Tenopir, C. and King, D. W. (2004) The engineering profession and communication, chapter 4 in Communication Patterns of Engineers, Wiley, Hoboken, NJ, USA

Bookmark and Share

The chapter starts with a statement that typically engineers need more information than they generate. Interesting is that in previous chapter it was stated that the engineers spend more time outputting information than inputting it. It is also stated in the chapter that the tasks that design engineers do on a daily basis make them some of the heaviest users of information. Hence their information seeking behavior makes an interesting topic for research. One of the figures illustrates the different stakeholders around the design team and what is communicated with them. Some boundary objects are also mentioned although they are not labeled as such. Here are some examples of the different communication contents from between the project team and stakeholders:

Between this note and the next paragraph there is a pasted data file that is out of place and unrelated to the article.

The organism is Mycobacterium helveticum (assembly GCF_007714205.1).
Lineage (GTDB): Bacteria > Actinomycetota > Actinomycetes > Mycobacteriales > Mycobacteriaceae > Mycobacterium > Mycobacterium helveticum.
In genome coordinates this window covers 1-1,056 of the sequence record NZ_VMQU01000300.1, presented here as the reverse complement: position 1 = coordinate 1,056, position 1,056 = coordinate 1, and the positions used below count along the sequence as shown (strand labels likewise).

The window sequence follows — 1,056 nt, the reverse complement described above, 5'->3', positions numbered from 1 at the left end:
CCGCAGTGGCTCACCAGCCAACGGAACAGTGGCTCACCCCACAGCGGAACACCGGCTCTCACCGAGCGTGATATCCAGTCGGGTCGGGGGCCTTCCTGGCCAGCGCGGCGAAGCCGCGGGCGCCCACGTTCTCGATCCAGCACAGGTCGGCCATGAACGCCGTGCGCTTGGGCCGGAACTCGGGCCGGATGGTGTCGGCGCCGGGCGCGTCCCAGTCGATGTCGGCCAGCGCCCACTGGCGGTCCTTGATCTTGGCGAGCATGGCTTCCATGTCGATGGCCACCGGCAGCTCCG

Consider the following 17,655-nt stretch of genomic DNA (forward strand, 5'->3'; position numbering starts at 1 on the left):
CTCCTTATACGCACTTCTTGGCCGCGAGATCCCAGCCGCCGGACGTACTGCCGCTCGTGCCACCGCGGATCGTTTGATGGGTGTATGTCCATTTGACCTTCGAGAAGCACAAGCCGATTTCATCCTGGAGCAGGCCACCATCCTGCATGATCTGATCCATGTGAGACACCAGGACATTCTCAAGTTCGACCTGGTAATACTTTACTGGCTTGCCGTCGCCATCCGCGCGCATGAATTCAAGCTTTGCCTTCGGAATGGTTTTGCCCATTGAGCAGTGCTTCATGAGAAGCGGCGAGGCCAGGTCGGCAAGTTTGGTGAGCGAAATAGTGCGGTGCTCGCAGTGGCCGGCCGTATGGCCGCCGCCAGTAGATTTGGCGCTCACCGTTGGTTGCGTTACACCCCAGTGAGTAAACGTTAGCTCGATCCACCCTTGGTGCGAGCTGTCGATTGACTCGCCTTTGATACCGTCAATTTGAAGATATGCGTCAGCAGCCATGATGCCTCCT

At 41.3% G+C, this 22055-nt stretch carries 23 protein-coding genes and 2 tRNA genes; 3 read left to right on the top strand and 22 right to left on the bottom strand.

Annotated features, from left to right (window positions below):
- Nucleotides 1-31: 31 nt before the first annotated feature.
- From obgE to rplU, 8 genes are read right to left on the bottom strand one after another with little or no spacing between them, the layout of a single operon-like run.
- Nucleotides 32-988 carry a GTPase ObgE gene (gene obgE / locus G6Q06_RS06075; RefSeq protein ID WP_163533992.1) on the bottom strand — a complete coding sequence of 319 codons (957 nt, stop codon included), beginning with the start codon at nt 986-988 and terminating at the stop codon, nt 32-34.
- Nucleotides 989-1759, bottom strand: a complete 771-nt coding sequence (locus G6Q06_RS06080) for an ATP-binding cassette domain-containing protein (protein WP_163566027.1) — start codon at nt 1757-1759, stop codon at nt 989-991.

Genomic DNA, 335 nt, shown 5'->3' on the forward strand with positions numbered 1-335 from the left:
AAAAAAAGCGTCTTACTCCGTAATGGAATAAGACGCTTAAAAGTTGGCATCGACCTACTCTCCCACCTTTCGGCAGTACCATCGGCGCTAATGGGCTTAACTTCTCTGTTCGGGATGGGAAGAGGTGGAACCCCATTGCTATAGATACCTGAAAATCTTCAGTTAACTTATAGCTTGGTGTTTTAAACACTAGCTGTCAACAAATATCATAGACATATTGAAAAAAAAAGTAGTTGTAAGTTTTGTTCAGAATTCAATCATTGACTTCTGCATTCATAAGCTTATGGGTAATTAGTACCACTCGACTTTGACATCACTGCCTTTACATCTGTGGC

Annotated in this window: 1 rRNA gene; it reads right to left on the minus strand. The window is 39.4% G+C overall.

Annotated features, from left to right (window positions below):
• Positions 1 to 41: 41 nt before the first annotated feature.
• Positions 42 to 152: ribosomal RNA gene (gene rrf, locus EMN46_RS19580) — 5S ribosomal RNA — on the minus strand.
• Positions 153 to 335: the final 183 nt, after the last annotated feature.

• production: specifications, work procedures (oral and doc.), problem reports (from production)
  • specialist groups: supplier suggestions
  • sub-suppliers: contracts, specifications, correspondence (oral, letters, documents)
  • marketing department: specifications (oral and doc.), problem reports, requirements (documents)

Posted by Venlakaisa

This entry was posted in Book chapter and tagged . Bookmark the permalink.

Leave a Reply